It also comes a day after the American Civil Liberties Union filed a civil rights complaint against the Marion County school district in Ocala, Florida over a new transgender policy that dictates students use the restroom that matches their sex at birth.

pbc student handbookThe Palm Beach County School District has not waded in to any debate about who can use which school restrooms. In the student handbook, the district states that it “prohibits harassment or discrimination against students for any reason including gender expression and/or gender identity, race, color, religion, national origin, age, disability, marital status, ancestry, ethnicity, gender, linguistic preference, political beliefs, sexual orientation, or social/family background.”

According to a USDOE press release, the guidance issued Friday details schools’ obligations to:

·         Respond promptly and effectively to sex-based harassment of all students, including harassment based on a student’s actual or perceived gender identity, transgender status, or gender transition;

·         Treat students consistent with their gender identity even if their school records or identification documents indicate a different sex;

·         Allow students to participate in sex-segregated activities and access sex-segregated facilities consistent with their gender identity; and

·         Protect students’ privacy related to their transgender status under Title IX and the Family Educational Rights and Privacy Act.

The schools can take offer “additional privacy options to any student for any reason. The guidance does not require any student to use shared bathrooms or changing spaces, when, fore example, there are other appropriate options available; and schools can also take steps to increase privacy within shared facilities.”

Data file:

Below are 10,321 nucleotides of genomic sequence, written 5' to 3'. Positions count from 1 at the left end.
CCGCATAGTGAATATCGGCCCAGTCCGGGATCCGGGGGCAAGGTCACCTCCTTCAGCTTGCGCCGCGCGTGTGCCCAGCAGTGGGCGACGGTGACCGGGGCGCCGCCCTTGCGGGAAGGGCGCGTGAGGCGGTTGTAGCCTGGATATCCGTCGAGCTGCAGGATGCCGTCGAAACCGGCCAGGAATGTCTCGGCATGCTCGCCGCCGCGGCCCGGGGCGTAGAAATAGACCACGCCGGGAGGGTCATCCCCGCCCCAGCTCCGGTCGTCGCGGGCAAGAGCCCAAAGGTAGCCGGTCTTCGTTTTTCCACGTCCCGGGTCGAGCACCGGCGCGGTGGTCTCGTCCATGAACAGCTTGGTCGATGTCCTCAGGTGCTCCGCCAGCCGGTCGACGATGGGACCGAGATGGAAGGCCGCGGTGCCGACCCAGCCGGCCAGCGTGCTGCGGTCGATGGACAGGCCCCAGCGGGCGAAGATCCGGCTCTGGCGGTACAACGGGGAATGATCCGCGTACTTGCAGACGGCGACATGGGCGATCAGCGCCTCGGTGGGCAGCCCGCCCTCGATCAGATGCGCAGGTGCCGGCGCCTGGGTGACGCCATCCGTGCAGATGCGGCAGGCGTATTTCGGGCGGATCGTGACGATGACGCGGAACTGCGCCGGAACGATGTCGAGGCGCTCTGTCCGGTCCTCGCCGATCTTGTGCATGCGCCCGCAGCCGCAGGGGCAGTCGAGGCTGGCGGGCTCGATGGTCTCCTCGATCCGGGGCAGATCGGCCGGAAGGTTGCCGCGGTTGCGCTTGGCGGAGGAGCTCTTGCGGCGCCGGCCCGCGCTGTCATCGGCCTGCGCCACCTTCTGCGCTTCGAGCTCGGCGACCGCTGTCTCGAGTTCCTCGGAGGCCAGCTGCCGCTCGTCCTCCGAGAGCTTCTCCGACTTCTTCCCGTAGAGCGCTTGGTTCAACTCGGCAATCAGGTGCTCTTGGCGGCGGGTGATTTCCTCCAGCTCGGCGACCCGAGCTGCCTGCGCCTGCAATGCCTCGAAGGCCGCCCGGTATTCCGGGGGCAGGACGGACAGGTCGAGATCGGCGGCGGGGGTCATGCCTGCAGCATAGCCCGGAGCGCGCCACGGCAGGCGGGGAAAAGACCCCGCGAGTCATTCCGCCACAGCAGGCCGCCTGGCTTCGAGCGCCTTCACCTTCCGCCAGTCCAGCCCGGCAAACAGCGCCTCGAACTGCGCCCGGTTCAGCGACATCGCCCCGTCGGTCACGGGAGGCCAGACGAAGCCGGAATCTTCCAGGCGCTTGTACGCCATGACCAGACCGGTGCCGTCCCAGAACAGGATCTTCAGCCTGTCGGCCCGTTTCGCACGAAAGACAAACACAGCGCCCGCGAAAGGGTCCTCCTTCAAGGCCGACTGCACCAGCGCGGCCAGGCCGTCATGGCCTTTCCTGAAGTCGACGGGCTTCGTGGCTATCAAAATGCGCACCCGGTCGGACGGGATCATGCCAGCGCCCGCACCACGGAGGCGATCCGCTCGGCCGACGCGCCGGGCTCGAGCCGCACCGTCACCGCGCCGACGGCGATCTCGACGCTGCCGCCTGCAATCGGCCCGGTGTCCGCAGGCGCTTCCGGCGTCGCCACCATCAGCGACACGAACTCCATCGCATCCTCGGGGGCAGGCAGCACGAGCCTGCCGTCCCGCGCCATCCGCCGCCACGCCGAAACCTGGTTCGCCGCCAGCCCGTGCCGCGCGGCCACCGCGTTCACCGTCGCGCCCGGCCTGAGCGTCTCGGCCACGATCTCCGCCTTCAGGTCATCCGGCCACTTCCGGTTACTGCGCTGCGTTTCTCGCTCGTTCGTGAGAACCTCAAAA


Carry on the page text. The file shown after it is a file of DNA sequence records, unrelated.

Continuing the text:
Jupiter powder-puff update: Game day set

UPDATE May 16: The powder-puff junior v. senior girls tackle football game, with boys cheerleading will be held at the Jupiter High football field Friday, May 27, 2016 at 6 p.m. 

May 12, 2016 post: The Jupiter Powder-Puff committee – all the parents, students, community leaders interested in keeping the girls-full-tackle tradition alive – met Wednesday night and have come up with a tentative game day: May 27.

The original powder-puff match-up was cancelled by Jupiter High’s principal, but the students – both girls and boys – persisted. Now the plan is to play on the Jupiter High football field by having the town rent it. jhs field

But because there is so much to do, they do have about a week of wiggle room, according to notes from parent Lori Walsh, whose daughter is among the several girls who have worked to keep the game in play.

On the to-do list:

Schedule two practice fields, one for seniors and one for juniors

Verify background checks for parent volunteers

Finalize the insurance

Hire the referees

And much, much more.

The group meets again May 18 at 5:30 p.m. at the Jupiter Community Center

Park Vista cheerleader, autistic boy hit dance floor after viral ‘promposal’

Thousands saw the “promposal” – the viral video in which a Park Vista High cheerleader asks a boy with autism to prom in a surprise that also involved a huge cookie.

But have you seen the pictures of the date?

The Post’s Allen Eyestone headed to prom at the West Palm Beach Marriott to capture the moments for a photo gallery, and Mikal Bartosik and Jonathan Ramilo had plenty of them.

Jonathan and Mikal dance at Saturday night's prom. (Allen Eyestone/ The Palm Beach Post)
Jonathan and Mikal dance at Saturday night’s prom. (Allen Eyestone/ The Palm Beach Post)

 

Pre-prom party. (Allen Eyestone / The Palm Beach Post)
Pre-prom party. (Allen Eyestone / The Palm Beach Post)

 

That’s all you get from me, but click over to see the whole gallery.